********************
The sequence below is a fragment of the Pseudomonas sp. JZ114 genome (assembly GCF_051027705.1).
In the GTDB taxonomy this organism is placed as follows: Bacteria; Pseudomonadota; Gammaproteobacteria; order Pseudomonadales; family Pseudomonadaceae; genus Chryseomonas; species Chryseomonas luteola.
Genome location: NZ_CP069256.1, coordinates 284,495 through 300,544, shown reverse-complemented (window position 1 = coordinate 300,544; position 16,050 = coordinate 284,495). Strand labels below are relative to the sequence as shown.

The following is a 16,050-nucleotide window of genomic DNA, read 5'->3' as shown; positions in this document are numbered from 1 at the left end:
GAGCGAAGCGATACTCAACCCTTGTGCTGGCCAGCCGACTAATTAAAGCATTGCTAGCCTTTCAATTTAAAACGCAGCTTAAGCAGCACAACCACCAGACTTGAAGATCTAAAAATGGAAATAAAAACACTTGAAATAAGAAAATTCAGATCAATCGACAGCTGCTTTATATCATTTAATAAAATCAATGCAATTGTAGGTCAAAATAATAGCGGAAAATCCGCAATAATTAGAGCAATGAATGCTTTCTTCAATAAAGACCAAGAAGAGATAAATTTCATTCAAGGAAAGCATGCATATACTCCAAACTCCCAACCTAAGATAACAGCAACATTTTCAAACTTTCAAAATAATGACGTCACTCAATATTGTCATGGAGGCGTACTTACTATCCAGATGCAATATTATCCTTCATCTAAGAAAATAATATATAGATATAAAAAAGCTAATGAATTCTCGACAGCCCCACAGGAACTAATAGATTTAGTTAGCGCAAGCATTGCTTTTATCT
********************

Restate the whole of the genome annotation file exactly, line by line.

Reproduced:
The sequence below is a fragment of the Pseudomonas sp. JZ114 genome (assembly GCF_051027705.1).
In the GTDB taxonomy this organism is placed as follows: Bacteria; Pseudomonadota; Gammaproteobacteria; order Pseudomonadales; family Pseudomonadaceae; genus Chryseomonas; species Chryseomonas luteola.
Genome location: NZ_CP069256.1, coordinates 284,495 through 300,544, shown reverse-complemented (window position 1 = coordinate 300,544; position 16,050 = coordinate 284,495). Strand labels below are relative to the sequence as shown.

The following is a 16,050-nucleotide window of genomic DNA, read 5'->3' as shown; positions in this document are numbered from 1 at the left end:
GAGCGAAGCGATACTCAACCCTTGTGCTGGCCAGCCGACTAATTAAAGCATTGCTAGCCTTTCAATTTAAAACGCAGCTTAAGCAGCACAACCACCAGACTTGAAGATCTAAAAATGGAAATAAAAACACTTGAAATAAGAAAATTCAGATCAATCGACAGCTGCTTTATATCATTTAATAAAATCAATGCAATTGTAGGTCAAAATAATAGCGGAAAATCCGCAATAATTAGAGCAATGAATGCTTTCTTCAATAAAGACCAAGAAGAGATAAATTTCATTCAAGGAAAGCATGCATATACTCCAAACTCCCAACCTAAGATAACAGCAACATTTTCAAACTTTCAAAATAATGACGTCACTCAATATTGTCATGGAGGCGTACTTACTATCCAGATGCAATATTATCCTTCATCTAAGAAAATAATATATAGATATAAAAAAGCTAATGAATTCTCGACAGCCCCACAGGAACTAATAGATTTAGTTAGCGCAAGCATTGCTTTTATCT